What's so good about this little digital camera? Well, happens that it's as reliable as an anvil. Even so, it's been necessary to take it apart twice, once after I accidentally dropped it into a water tank to dry its innards part by part and, more recently after the hardest of many hits it took on a hard floor to snap back the diaphragm cage in its correct place. That was due to accidental abuse, not the camera's fault.
If you want to see the less often seen parts of this camera and some picture samples, read on...
It still takes more than reasonably good pictures for its characteristics and after so much abuse it only developed an small creak in its left side. I bought this camera about 6 years ago and the photo counter reads a relatively low 5504. This is the camera that introduced me to digital photography. It has very few photographic controls, but if necessary it is possible to set the camera to a certain speed and aperture just by repeatedly locking the exposure while pointing at different light levels. About a month ago I bought a Panasonic FZ35 which I didn't use too much and I'm still learning to operate it. It doesn't yet feel to me as comfy as the little Sony.
Back of the camera:
The mode switch was accidentally molten with a soldering iron. Even tough it never failed to me, I've heard of other P43s that went wrong and their LCD only shows a white area or color lines. The zoom rocker activates the camera 3X digital only zoom.
The LCD screen is ridiculously tiny for current standards, but it displays a good bit of information.
Front of the camera:
The lens is wide enough at 5mm and with its f/2.8 is bright enough, but there is no optical zoom. That is often considered a disadvantage, but I know very well that optical zooms get broken very easily, specially due to contamination and hits. I believe that that is one of the reasons that this camera is so reliable. As can be seen in the photo, just above the lens is the optical viewfinder, which is reasonably accurate but when you digitally zoom the view trough it doesn't change making it terribly inaccurate, essentially useless.
Bottom of the camera:
Interestingly, the tripod mount thread is made of metal. Almost all other cameras that I've seen this small and simple sport a plastic thread only.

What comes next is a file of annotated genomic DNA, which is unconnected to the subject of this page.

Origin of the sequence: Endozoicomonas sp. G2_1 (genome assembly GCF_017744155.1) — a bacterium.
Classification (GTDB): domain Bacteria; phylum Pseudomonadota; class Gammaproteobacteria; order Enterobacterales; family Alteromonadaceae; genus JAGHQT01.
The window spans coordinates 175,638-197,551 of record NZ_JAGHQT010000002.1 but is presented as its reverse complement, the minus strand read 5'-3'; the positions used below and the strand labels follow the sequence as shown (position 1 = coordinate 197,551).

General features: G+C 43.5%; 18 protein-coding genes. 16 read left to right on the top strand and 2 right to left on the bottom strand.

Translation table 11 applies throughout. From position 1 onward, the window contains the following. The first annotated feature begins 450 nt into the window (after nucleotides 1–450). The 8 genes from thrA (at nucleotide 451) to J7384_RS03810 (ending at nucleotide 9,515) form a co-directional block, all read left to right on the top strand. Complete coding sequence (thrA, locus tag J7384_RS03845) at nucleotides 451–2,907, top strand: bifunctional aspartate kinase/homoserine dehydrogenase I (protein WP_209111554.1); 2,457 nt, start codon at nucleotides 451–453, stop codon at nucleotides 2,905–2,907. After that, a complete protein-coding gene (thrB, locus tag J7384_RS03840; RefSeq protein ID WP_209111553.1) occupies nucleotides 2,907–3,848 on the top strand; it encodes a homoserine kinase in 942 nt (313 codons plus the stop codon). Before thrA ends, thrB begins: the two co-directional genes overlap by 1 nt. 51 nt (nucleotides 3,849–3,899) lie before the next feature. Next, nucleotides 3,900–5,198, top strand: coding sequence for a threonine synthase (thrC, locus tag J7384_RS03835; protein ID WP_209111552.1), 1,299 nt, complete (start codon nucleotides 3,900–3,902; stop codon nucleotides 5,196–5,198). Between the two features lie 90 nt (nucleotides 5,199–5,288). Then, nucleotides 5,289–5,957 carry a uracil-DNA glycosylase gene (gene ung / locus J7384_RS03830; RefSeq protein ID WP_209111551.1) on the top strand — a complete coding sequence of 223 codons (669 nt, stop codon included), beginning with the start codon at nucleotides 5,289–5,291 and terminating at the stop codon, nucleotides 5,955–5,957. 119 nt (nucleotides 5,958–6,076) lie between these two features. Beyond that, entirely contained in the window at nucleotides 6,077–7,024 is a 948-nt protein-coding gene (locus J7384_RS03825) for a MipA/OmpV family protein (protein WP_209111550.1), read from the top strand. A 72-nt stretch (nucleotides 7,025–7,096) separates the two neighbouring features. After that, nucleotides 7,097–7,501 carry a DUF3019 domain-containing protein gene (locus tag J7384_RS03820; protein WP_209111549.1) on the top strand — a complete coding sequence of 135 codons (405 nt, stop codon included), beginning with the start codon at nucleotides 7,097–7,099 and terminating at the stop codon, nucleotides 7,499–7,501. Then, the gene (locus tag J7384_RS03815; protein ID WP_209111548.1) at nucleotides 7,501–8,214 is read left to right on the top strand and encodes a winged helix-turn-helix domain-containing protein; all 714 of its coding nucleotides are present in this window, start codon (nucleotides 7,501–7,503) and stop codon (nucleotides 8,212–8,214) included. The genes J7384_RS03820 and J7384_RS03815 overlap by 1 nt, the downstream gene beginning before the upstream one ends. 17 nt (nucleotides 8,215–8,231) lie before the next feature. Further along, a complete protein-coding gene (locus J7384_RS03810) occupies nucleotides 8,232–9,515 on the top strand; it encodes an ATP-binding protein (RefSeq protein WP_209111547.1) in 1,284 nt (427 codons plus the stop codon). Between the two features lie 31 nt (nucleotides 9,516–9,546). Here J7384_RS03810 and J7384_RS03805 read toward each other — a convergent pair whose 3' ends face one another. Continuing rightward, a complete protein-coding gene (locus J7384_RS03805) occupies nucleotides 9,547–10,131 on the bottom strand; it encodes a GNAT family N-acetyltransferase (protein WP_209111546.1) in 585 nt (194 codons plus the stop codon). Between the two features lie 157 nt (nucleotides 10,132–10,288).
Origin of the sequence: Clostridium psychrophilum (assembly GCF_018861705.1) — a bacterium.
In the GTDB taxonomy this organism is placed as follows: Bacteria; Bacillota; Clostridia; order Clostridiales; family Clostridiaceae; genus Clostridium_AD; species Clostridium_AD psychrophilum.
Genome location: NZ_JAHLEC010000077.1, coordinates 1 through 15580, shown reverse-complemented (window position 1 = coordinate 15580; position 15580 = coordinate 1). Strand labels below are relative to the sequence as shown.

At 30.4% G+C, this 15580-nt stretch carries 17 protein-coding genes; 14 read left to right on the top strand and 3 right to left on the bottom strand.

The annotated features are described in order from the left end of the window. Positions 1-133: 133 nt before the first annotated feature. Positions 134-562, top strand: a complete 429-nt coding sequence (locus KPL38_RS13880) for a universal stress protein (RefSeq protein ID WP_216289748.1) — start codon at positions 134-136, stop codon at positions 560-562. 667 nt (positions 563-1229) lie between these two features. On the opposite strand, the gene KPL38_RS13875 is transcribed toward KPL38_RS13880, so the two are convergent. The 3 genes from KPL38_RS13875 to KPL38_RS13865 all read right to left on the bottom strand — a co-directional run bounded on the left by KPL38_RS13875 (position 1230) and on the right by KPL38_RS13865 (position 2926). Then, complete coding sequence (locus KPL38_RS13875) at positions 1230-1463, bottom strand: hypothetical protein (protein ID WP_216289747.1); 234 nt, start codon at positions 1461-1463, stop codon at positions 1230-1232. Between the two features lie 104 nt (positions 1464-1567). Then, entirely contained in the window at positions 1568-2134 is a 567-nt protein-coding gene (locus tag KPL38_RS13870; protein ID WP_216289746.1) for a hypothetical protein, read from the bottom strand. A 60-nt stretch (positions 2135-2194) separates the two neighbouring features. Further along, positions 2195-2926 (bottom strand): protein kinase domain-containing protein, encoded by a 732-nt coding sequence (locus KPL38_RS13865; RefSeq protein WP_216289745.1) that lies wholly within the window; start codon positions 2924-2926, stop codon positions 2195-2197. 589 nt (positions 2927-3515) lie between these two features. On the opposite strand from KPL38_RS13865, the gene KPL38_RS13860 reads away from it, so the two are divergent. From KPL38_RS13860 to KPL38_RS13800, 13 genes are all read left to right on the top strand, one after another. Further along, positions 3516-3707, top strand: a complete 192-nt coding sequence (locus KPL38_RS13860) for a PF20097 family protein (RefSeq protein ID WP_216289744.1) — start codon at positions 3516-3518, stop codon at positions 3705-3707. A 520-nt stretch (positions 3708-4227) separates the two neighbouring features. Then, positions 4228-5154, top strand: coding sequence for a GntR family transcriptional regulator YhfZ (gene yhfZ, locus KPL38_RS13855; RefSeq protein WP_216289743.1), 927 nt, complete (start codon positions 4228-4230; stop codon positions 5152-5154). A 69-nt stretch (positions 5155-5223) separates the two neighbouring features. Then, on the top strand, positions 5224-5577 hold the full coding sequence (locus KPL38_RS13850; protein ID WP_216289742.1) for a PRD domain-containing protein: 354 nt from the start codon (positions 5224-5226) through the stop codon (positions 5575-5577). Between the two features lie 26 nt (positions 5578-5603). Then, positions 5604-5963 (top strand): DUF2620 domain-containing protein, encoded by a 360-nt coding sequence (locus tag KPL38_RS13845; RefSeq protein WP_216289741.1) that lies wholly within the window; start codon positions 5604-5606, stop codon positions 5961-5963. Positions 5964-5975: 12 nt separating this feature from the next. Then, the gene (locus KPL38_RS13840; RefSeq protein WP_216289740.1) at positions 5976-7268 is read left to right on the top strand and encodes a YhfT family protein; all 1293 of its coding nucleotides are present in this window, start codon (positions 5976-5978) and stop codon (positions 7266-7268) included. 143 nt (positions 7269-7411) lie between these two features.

Battery and memory card:
Memory stick only. Why Sony?? why in heck did you invent that silly format? I have a lot of SD cards that are over 1GB, but I can't use those in this camera, haven't checked lately, but memory sticks were too expensive in comparison. I've avoided a buying a new Sony camera just due to that reason. I've learned that most recent Sony cameras come with SD and MS slots so I may reconsider Sony in the future.
The AA batteries last long enough, I didn't count how many photos I can take with a charge but in more than 5 years of ownership I only ran out of charge a couple of times. The battery and card cover seems well designed.
This is the only thing that sets the DSC-P43 apart from the slightly lesser DSC-P41. The later doesn't include the yellow A/V connector. When connected via the USB cable, Windows (XP and later) automatically recognize the camera and it appears as a drive. For Windows 95/98/ME, a driver is needed, which is included in the CD. The rest of the software in the CD is utterly forgettable, you will be a happier person if you never install it.
Inside the camera:
It looks like it has too many circuit boards and too many electronical components for a camera so limited in its capabilities.
The lens/CCD assembly is show below:
The motorized lens cover mechanism:
The flash circuit and battery holder assembly:
What kind of shot quality can you expect to get with this camera? To give you a rough idea, I've posted a few downsized samples below, each one with a 100% crop. For more examples visit the Flicker's Sony DSC-P43 gallery.
This camera is a 4.1 effective megapixel but all of the samples shown here were taken with the camera at its 1 Megapixel setting, just because I use it at that setting 99% of the time.
By the way, I'm not claiming to have good taste or any photographic skills...
Some fireworks, taken in night photography mode, no flash, camera held against a wall:
The awesome Nissan GTR, couldn't get a clear shot as people relentlessly ogled it. I wonder if the Fuji HS10 could have wiped all the people off the photo. Handheld, manual WB:
The Nissan 350Z. Handheld manual WB:
100% crop, this camera does not have the SteadyShot feature:
A flash shot. I didn't know if that was a young bull or an old cow. Handheld with flash:
I don't remember if the light was as orangeish as it looks in the photo. Handheld, manual WB:
100% crop. Definitely not for pixel peepers:
A brighter indoor place. Handheld, manual WB:
100% crop. That's the Porsche in that ride:
Laugh if you want, this is a “bokeh” test. Of course, with this camera you can only get to blur the background that much by focusing to the shortest distance that the camera allows, about 10 cm or 4 inches. Low enough light and a really steady hand are also needed. There is no macro mode in this camera. Handheld, manual WB:
An advantage of having such small diameter lens, as is also the case of cell phone cameras, is that you can use a lens or as in this case, a pocket microscope to photograph small stuff. I don't know if it is possible to do this with my FZ35, and I'm not trying as it looks like the lens could get damaged. Handheld, manual WB:
Reviews for this camera
DigitalCameraInfo.com: Sony Cyber-shot DSC-P41 Digital Camera Review
Cameras.co.uk: Sony DSC P43 Review
This is a nice camera, still very useful and working well. After so much beating and time, seems that the quality of the images didn't get degraded. I'm not advising you to buy one, as it's so old, but if you find one that looks in good condition might make sense if cheap enough.